Speaking notes for the Minister of Transport,The Honourable Omar Alghabra, Safer skies forum opening remarks

Speaking notes for the Minister of Transport,The Honourable Omar Alghabra, Safer skies forum opening remarks

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Good morning, Bonjour.

I want to begin by acknowledging that I’m joining you from Ottawa, Canada, which is situated on the traditional territory of the Algonquin and Anishinaabe Peoples.

I offer my deepest condolences to all affected by the recent loss of China Eastern Airlines Flight 5735.

Let me welcome everyone to the second annual Safer Skies Forum.

Je suis heureux de tous vous accueillir au deuxième forum annuel sur la sécurité aérienne.

The last month has shown us that our world order can be shaken.

Today, we must stand up and show that our commitment to peace will not be broken.

I’d like to thank those of you representing States, international organizations, and the civil aviation industry for joining us.

I want to acknowledge the other Ministers of Transport and Infrastructure who are with us today, as well as Ambassadors, the President of the International Civil Aviation Organization Council and the ICAO Secretary General and Council members.

On behalf of the Government of Canada, we must acknowledge Russia’s unjustifiable, unprovoked, and illegal invasion of Ukraine.

I especially want to thank all representatives from Ukraine who are attending the Forum.

Canada stands with you. In this forum and beyond, we will continue supporting the Ukrainian people in the face of this illegal war.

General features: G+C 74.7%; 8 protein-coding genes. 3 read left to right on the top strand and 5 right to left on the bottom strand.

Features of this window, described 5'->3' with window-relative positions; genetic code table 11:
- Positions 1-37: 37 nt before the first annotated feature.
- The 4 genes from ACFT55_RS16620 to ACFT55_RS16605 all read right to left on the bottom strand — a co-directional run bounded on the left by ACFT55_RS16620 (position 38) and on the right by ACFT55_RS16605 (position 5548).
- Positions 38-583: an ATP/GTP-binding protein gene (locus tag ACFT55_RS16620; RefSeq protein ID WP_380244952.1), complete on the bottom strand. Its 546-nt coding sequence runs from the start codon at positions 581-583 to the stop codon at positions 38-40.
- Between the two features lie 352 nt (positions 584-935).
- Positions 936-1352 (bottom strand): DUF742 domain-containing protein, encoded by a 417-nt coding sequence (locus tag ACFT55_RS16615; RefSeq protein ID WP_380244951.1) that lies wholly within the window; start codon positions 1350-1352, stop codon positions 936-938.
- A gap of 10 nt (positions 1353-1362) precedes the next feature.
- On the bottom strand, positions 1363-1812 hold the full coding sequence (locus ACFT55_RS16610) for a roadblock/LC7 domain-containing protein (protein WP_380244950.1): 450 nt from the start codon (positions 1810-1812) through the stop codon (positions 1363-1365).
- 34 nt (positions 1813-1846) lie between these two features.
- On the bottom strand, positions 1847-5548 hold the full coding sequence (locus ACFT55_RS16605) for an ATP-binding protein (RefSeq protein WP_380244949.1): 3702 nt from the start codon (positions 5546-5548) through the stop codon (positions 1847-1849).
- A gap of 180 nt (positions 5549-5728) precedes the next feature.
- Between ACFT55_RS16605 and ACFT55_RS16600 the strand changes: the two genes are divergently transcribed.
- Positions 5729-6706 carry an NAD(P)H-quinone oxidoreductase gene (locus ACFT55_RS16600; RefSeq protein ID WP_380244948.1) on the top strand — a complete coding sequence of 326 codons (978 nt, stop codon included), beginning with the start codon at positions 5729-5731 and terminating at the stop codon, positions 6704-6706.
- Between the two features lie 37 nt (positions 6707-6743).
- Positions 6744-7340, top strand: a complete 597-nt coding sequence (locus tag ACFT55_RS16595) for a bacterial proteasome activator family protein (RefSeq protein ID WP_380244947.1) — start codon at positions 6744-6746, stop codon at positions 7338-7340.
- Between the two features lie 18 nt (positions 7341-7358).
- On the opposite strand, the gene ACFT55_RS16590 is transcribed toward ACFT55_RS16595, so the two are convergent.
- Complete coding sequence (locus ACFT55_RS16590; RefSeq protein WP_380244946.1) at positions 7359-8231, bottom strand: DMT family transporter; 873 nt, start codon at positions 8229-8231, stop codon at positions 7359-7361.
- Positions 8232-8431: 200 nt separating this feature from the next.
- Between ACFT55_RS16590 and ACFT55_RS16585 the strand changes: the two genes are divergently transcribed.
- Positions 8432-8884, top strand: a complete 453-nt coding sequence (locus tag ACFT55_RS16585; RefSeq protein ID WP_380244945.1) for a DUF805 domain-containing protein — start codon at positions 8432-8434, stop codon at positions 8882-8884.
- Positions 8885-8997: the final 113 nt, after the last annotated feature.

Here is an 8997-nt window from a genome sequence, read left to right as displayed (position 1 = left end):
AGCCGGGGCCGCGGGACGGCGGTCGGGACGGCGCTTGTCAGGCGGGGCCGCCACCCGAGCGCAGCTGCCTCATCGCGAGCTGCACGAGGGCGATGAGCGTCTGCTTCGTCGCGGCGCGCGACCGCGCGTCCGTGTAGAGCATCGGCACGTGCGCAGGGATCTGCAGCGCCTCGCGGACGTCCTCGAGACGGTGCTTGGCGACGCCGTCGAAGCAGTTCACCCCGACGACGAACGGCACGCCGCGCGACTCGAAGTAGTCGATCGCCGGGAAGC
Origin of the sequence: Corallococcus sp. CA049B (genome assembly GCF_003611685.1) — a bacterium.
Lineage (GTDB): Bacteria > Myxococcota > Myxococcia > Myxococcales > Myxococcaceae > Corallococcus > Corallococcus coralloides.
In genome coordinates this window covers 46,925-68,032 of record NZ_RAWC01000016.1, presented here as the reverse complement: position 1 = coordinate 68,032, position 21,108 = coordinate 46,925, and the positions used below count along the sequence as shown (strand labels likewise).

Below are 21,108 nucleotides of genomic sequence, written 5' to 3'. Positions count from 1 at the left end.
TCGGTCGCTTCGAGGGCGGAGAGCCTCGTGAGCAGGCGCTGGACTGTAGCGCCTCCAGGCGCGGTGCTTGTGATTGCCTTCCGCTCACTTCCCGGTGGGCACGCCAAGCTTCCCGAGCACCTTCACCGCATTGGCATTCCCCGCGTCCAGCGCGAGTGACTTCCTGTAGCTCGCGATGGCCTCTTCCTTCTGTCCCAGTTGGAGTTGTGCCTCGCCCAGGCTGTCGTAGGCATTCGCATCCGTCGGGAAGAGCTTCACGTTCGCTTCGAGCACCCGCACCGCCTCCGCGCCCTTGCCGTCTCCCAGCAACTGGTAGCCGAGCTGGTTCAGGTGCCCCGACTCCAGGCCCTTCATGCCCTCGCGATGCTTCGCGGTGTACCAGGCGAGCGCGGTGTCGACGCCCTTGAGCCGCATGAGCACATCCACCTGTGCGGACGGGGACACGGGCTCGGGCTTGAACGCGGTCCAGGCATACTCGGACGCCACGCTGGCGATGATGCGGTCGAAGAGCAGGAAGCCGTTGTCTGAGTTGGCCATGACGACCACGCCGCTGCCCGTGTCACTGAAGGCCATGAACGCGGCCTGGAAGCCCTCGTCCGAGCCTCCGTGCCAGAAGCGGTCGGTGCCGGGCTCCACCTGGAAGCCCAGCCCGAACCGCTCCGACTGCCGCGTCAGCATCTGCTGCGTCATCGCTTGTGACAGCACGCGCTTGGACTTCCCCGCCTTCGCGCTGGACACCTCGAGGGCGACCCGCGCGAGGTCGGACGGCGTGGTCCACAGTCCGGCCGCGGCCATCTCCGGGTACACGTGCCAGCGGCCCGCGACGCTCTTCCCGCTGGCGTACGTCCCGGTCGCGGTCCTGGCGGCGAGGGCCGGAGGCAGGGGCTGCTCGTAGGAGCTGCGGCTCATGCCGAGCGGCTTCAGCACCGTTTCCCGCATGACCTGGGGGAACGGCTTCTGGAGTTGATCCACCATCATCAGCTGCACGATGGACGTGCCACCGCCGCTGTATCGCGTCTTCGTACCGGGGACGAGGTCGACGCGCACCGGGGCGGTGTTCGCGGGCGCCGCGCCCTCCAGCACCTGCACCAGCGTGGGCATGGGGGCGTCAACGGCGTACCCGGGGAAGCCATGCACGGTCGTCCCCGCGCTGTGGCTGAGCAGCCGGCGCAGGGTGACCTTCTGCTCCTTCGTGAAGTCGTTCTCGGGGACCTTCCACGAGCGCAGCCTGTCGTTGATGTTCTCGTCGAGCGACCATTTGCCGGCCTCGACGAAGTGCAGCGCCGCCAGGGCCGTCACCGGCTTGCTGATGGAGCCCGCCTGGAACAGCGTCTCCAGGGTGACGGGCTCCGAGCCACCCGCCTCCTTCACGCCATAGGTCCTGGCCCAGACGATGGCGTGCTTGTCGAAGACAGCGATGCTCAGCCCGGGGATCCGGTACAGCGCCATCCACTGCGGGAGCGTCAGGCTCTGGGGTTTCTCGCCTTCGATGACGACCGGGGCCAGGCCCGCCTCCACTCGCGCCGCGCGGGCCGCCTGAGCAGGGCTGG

I also wish to acknowledge the swift actions of dozens of states who closed their airspace to Russia.

Aggression will not be tolerated, and there are consequences.

Remarks from the Ukrainian Chargé d’affaires will be shared at the end of this session. I want to thank him for sharing these remarks with us today.

Prenons un moment pour nous rappeler pourquoi nous sommes ici.

Aviation Disasters

When Flights MH17 and PS752 were shot down, there was a ripple effect of shared grief, suffering and sorrow.

Canadians continue to feel the pain of the loss of the 176 people who were killed on Flight PS752. Let us not forget that PS752 was brutally shot down by the Iranian regime, whose neglect for human life directly led to innocent men, women, and children being killed.

Fifty-five of whom were Canadian citizens, 30 were permanent residents and many others had ties to Canada.

I have personally met with many of the families of the victims of Flight PS752. They look to us to provide them answers, and to ensure that no other family has to experience such grief.

I wish to express our continued commitment to working with our international partners towards obtaining transparency, accountability, and justice for them.

Our response has not been perfect. But we will never stop pushing towards these goals.

When states won’t keep their skies safe, the rest of the world must step up.

The civil aviation community has a responsibility to honour the people who lost their lives to these senseless tragedies by making our skies safer, and ensuring such disasters never happen again.

Nous devons faire en sorte que de telles tragédies ne se reproduisent plus.